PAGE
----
Local performer J Peter Boles playing with his band on Main Street on Saturday, Oct. 10. Boles is a musical veteran who’s played a large variety of self-written folk songs for over 22 years. Photo by: Joseph Lombardo

Joseph Lombardo

An introspective look on the current state of Ventura County’s live music scene

Since the abrupt shutdown in 2020, many  local bands in Ventura have been dying to get back out in the field. Many musicians struggled to put themselves out there and to satisfy their appetite for show business. A recent let-up on our COVID-19 restriction guidelines has allowed bands to finally fulfill this hunger and let guitars roar on stage again.

Many bands recently have been channeling their anger. Metal, punk & grunge seem to be some of the most active genres around Ventura. The thick and slugging power chords of garage rock can be heard all around our bustling downtown community. Bombay’s Bar & Grill has been a hotspot for many live shows. 

Senior Noah Koontz said, “I got to see Coffin, Dudeo Perez, and Somatic at Bombay’s one time. That was my favorite local show.” He also remembers seeing legendary punk band, Agent Orange, at Discovery Ventura, which has since shutdown.

Teacher Christian Gallo is excited to be able to get his own band out on the road. After a recent split in his former band, Big Tweed, he and his friends are back with a new band, Chaparral, a blend between surf country and traditional country roots. 

Sublime performing live at the Ventura Fairgrounds on Saturday, Oct. 10. This is one of the many instances of live music in Ventura. Photo by: Alejandro Hernandez

Some of his favorite local venues to see shows at are Grapes & Hops, Madewest, Bell Arts Factory, Ojai Deer Lodge, and The Saloon Ventura. 

Gallo is disappointed with Ventura’s music locations. Gallo said, “I feel like there’s not a lot of good venues right now. I think that has a lot to do with COVID.” He enjoys venues further away, like Maverick Saloon in Santa Ynez or Island Brew in Carpinteria when performing. He really loves dancing crowds, & people who can really, “geek out,” and appreciate the equipment he & his bandmates use. “Whenever there’s dancers,” Gallo said, “that really gets the band going.”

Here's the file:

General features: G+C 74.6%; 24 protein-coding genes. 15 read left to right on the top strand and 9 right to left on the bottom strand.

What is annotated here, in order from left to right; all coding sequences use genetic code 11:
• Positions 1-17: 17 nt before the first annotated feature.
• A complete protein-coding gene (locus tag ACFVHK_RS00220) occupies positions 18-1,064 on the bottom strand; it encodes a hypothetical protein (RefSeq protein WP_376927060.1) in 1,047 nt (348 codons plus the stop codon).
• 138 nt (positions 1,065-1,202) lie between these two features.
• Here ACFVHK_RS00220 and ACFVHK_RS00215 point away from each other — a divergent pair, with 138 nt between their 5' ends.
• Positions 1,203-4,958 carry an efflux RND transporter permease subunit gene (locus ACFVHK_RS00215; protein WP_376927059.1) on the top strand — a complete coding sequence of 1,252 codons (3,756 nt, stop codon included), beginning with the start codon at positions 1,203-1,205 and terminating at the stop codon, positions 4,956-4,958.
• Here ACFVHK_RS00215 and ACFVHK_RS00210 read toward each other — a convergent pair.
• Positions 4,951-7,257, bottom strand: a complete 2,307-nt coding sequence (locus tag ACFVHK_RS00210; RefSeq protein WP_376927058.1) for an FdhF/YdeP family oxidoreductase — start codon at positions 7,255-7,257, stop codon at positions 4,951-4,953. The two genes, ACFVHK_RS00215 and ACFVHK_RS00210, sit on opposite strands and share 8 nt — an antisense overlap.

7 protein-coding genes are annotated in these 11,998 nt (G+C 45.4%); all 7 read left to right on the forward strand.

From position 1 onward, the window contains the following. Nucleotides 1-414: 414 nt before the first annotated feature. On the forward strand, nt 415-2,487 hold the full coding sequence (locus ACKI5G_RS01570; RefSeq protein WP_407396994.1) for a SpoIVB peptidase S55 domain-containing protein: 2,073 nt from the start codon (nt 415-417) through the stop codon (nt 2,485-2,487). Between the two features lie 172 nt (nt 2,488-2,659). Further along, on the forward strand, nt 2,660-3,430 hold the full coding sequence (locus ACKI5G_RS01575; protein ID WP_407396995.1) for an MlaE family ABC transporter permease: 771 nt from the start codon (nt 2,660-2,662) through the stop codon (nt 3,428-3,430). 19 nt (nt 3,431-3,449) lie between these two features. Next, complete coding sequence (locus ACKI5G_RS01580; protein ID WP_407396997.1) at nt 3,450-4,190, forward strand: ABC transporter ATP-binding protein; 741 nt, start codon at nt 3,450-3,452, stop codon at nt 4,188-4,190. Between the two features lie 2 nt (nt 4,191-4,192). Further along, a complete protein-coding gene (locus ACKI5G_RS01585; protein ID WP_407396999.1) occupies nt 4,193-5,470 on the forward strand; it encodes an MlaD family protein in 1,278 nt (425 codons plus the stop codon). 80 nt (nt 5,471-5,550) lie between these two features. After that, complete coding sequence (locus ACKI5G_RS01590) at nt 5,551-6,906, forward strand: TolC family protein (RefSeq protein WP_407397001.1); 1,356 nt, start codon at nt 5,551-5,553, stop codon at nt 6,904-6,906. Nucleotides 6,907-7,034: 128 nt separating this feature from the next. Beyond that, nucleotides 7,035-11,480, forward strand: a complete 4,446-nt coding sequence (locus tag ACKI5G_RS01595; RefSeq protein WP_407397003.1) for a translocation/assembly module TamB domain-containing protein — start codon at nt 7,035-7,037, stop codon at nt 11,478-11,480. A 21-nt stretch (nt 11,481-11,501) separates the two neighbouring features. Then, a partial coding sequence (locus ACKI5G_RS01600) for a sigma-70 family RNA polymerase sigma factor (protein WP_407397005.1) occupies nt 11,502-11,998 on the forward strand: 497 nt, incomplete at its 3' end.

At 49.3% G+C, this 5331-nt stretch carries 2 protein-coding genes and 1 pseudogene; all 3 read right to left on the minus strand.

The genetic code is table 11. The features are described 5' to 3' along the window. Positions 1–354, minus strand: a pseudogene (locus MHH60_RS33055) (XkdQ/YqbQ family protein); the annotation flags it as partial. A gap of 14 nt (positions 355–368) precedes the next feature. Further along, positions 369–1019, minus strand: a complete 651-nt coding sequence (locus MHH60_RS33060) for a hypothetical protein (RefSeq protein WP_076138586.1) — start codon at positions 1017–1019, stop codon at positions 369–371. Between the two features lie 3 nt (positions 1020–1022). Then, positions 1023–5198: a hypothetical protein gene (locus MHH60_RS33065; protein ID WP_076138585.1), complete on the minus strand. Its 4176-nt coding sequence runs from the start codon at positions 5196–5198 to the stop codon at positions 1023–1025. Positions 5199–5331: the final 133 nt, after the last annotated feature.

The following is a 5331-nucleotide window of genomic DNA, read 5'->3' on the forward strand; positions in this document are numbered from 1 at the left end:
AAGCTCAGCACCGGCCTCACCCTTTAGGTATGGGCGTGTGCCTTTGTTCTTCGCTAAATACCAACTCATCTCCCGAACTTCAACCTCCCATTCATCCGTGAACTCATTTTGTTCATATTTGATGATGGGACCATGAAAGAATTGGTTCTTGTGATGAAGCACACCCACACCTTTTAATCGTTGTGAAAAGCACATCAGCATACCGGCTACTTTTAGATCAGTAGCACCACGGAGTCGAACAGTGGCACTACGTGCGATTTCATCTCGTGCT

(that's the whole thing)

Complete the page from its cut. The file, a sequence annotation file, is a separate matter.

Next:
Gallo also reminisced about the music scene when he was in high school. He got to see well known bands like DEVO and B.B. King at the Majestic Theater, and The Grateful Dead at the Ventura Fairgrounds. He feels as if shows like these just aren’t coming through Ventura anymore. Gallo believes a lot of shows nowadays struggle to grab and hold the attention of people in Ventura. 

Overall, the music scene in Ventura is struggling, but bands are working to get back out there. Venues have shows for music lovers to see if they really look . However, the risk of contracting COVID-19 at music events is not non-existent. Events like Lollapalooza, thought to have been a ‘super-spreader’ event, resulted in 203 attendees testing positive for COVID-19 (with many attendees thought to have been COVID-19 positive before arrival). 

According to NBC Chicago, over 385,000 people attended this event with “nearly 90 percent of attendees” being vaccinated. Following COVID-19 guidelines and students keeping their mask over their nose and mouth will most likely result in more shows being played all over the Ventura music community.